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Published: Monday, 10/19/2009

Tattoo artists ink in pink for cancer research funds


Every time Carlene McLaughlin looks down at her leg, she'll be reminded of how lucky she is.

The breast cancer survivor participated in "Tattoo the Cure" on Sunday to raise money for cancer research.

"I'll remember how very lucky I am and how fortunate I am that I survived it," said Mrs. McLaughlin, 62, of West Toledo.

She didn't flinch as Ryan Thomas, a tattoo artist at Body Design, 2712 Sylvania Ave., inked the signature pink breast cancer ribbon with a butterfly next to it onto Mrs. McLaughlin's left calf.

"I wanted it where I can see it, where I can enjoy it," she said.

It matches the celebratory purple butterfly tattoo she got on her chest when she was declared cancer-free two years ago.

She learned she had cancer in December, 2006, when she went for a routine mammogram. The disease was caught early. Now Mrs. McLaughlin encourages nearly every woman she meets to get regular mammograms.

Pat Nopper's tattoo by artist Brian Finn honors her sister, who has Stage 4 breast cancer. Pat Nopper's tattoo by artist Brian Finn honors her sister, who has Stage 4 breast cancer.
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Most people who came to the "Tattoo the Cure" fund-raising event got tattoos in honor of someone they know who has or had breast cancer.

Pat Nopper's mother-in-law died of breast cancer and her sister is undergoing treatment for the disease.

"Oh, I just love it," she said as she glanced in the mirror at the pink ribbon with a red heart in the middle on her left shoulder.

"It will always remind me of them," said Ms. Nopper, 58, of West Toledo, getting emotional. "When I think of the pain they went through and are going through, this is nothing."

Her granddaughter, Paige Nowak, 16, came with her to support "Nanny" and was disappointed she was too young to get a tattoo. It seemed everyone else got one, including her mom, which inspired Ms. Nopper to get hers. "It's just a really neat idea," Ms. Nopper said. "It's permanent. I'll always have it."

She planned to go right to her sister and show her the tattoo.

A steady stream of people came to Body Design yesterday to honor their loved ones with the tattoos and support the cause, said Boomer Reynolds, a co-owner of the business that started two years ago.

"We had so many people coming in for cancer ribbons on a regular basis, it really is big in tattooing, so we wanted to do this as a way to help those people and to raise money," he said.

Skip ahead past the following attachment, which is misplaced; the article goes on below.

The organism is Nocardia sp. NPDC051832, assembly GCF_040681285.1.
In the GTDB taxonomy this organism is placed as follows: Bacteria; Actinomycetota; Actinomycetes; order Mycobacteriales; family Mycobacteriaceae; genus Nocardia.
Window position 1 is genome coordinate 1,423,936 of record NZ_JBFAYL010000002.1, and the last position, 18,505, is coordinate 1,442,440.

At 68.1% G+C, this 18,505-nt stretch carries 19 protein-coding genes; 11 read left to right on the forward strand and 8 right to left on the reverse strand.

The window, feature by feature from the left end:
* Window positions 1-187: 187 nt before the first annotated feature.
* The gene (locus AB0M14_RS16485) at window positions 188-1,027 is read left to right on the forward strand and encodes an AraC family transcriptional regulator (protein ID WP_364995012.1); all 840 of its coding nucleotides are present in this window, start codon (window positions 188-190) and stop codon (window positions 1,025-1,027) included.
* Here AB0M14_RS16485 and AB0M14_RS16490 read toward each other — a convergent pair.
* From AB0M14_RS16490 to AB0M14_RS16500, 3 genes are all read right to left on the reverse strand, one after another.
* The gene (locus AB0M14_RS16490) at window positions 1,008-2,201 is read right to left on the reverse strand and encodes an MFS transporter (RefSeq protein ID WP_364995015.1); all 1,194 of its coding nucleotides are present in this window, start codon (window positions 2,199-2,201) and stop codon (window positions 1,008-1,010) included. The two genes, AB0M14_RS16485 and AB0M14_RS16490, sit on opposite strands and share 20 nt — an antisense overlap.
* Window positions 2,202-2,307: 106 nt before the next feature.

It was personal for him, too, because his mom died seven years ago of breast cancer.

For $50, which is less expensive than the traditional $75 minimum, customers could choose from a variety of ribbon designs.

The ribbons with butterflies, cherry blossoms, and wings were among the most popular. People opted to get them on their wrists, ankles, backs, and biceps.

Another option: A temporary tattoo for $10, for younger clients or those uncomfortable with needles. Paige did get one of those.

T-shirts were on sale, too, for $10.

Aubri Hill, 21, of West Toledo donated a total of $120 and got two tattoos, a temporary one, and a T-shirt.

She got a ribbon with a butterfly on her ankle and a ribbon with the cherry blossom tattooed on her back to honor her cousin and neighbor, both of whom are breast cancer survivors.

"Breast cancer is such a hard thing to go through and I wanted to do this for them," she said. "It's a really good cause."

Meghan Best, a local income development coordinator with the American Cancer Society, came to thank the tattoo shop workers for organizing the event. "It's definitely one of the more unique events for us, and it's just so creative," she said. "I think maybe it provides some closure and some healing with that constant reminder. It's like wearing heirloom jewelry. People like to remember their loved ones."

For those squeamish about getting a tattoo, everyone yesterday described it like the sensation of a foot or hand falling asleep and little pulses of pressure.

If you missed it this time around, don't worry.

Mr. Reynolds said organizers plan to make the cancer fund-raiser an annual event and are also plan an autism awareness event for the early spring.

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